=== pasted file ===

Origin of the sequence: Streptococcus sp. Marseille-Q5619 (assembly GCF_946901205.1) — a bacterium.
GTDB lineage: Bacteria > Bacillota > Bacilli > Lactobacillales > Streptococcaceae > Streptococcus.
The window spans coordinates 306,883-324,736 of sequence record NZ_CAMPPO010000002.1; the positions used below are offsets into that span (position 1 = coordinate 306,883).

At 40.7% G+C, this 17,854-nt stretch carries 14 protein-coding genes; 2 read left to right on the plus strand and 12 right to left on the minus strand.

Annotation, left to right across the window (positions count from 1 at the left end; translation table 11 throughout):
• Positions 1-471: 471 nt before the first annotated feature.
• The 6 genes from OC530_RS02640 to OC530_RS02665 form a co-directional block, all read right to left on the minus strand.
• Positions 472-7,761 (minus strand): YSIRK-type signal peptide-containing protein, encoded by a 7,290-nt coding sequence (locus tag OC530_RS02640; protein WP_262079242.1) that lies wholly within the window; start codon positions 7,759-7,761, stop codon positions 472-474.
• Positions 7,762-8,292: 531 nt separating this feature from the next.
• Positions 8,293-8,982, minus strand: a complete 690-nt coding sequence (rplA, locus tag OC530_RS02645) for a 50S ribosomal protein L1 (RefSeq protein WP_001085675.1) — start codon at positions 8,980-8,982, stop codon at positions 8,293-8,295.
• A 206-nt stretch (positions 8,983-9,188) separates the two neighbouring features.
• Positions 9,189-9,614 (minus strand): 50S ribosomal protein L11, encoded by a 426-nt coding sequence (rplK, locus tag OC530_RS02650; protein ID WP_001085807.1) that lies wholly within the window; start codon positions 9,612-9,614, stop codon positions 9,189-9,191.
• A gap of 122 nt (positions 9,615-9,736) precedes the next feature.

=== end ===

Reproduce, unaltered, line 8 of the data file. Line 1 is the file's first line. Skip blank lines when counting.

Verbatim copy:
• Positions 472-7,761 (minus strand): YSIRK-type signal peptide-containing protein, encoded by a 7,290-nt coding sequence (locus tag OC530_RS02640; protein WP_262079242.1) that lies wholly within the window; start codon positions 7,759-7,761, stop codon positions 472-474.